alexcuesta

My tech blog

A misconception about streams on Java 8

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Have a look at this example:

return list.stream()
        .filter(item -> item.isValid())
        .findFirst()
        .orElse(failover()); 

private void failover() {
    // do something here
    // ...
    LOGGER.warn("Something happened");
}

Notice the call to “failover”. You may think this is only executed when the list does not actually have any valid elements in the list. However, this assumption is wrong.

The call to “failover” is always evaluated before executing the stream code. Therefore you will always see the log “Something happened” regardless of the list having valid or invalid elements.

The way to fix this is by using:

.orElseGet(() -> failover());

Thanks Nerses for spotting this🙂

Written by alexcuesta

March 24, 2016 at 11:07 am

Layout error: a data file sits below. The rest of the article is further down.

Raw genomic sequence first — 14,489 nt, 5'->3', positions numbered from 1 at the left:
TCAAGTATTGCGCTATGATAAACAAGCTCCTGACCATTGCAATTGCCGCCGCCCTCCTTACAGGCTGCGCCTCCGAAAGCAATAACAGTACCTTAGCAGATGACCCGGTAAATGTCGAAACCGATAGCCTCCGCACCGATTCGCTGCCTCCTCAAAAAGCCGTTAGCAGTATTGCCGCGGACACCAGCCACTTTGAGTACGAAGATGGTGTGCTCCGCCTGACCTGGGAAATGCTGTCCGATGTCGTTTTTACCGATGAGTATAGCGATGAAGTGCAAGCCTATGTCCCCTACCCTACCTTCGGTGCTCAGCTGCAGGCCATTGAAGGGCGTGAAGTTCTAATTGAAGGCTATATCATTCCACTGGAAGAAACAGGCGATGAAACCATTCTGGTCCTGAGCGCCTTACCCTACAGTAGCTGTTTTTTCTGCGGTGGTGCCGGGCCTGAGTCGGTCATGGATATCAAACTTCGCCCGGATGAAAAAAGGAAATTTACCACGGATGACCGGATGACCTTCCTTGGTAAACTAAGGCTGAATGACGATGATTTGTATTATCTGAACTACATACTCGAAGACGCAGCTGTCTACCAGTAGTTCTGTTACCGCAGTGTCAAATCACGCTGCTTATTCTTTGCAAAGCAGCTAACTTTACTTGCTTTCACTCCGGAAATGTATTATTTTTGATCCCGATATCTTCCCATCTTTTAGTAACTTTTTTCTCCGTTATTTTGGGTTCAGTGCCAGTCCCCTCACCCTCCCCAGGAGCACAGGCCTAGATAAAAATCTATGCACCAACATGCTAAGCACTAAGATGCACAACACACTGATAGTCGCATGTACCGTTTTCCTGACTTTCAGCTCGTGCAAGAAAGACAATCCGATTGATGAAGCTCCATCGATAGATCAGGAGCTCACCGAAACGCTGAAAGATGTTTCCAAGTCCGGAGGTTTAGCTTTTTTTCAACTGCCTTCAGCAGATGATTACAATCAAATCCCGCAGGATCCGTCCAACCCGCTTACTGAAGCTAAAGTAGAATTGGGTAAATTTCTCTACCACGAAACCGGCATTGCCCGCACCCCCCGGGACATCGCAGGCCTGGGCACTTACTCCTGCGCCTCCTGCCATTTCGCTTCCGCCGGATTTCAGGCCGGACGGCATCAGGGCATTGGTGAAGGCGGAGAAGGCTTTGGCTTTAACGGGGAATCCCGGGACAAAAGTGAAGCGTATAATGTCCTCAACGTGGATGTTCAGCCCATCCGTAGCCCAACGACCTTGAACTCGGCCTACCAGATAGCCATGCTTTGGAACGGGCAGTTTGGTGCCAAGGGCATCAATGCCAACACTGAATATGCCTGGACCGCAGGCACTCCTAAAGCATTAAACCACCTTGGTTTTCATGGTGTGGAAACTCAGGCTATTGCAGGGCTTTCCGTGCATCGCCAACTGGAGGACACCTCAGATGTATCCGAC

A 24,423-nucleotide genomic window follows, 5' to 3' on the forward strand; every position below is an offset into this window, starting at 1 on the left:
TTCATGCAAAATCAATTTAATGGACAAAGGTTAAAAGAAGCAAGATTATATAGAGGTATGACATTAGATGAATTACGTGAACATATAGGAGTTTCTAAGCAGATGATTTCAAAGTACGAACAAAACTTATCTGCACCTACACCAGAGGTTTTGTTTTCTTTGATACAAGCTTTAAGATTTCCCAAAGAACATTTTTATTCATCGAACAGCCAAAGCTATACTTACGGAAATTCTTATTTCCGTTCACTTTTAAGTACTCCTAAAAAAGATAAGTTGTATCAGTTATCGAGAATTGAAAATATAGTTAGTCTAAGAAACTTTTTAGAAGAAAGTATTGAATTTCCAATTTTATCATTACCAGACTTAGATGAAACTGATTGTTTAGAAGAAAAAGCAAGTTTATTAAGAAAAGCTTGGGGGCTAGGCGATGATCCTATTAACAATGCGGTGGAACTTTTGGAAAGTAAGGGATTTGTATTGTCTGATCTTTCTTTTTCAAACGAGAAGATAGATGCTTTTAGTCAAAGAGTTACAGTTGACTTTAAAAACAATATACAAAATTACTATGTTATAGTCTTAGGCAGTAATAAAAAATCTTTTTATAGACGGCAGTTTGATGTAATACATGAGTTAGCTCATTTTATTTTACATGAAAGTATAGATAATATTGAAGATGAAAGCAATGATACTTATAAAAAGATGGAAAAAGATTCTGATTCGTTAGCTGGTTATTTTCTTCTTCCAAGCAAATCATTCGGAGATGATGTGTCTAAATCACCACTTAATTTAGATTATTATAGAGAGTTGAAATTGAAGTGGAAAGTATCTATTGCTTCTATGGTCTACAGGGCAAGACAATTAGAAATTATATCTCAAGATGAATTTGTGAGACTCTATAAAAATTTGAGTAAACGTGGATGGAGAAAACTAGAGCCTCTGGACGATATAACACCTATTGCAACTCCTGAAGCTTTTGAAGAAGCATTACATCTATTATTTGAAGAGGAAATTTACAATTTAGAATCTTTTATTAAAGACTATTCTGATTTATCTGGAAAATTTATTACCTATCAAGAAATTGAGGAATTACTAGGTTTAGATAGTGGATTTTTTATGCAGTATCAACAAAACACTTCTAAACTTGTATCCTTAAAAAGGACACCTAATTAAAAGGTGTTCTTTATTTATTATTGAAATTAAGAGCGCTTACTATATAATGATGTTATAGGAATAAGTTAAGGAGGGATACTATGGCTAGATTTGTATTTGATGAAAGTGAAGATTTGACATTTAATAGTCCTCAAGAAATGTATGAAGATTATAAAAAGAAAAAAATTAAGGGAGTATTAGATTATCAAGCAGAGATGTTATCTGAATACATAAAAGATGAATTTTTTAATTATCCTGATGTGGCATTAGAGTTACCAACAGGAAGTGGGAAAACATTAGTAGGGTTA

Posted in Java

Wiremock.equalToJson

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Are you wondering how to match a specific element in your body request with Wiremock?

I was. I always struggled to find proper documentation about how to use this matcher. I am going to tell you how.

Given the following json request:

{ 
    "searchContext": {
        "currency": "USD"
        "config": {
            "price": {
                "parts": [
                    "BASE",
                    "DISPLAY_TAX"
                ]
            }
        }
    },
    "searchCriteria": {
        "city": "London",
        "checkin": "13/03/2016",
        "checkout": "13/03/2016"
    }
}

Let’s say I want to match “parts has BASE and DISPLAY_TAX”. The way to do it is by removing all the sibling elements you are not interested in and set the right JSONCompareMode.

{ 
    "searchContext": {
        "config": {
            "price": {
                "parts": [
                    "BASE",
                    "DISPLAY_TAX"
                ]
            }
        }
    }
}

So the actual code to match this with Wiremock is:

mappingBuilder.withRequestBody(equalToJson("{ \n" +
                "    \"searchContext\": {\n" +
                "        \"config\": {\n" +
                "            \"price\": {\n" +
                "                \"parts\": [\n" +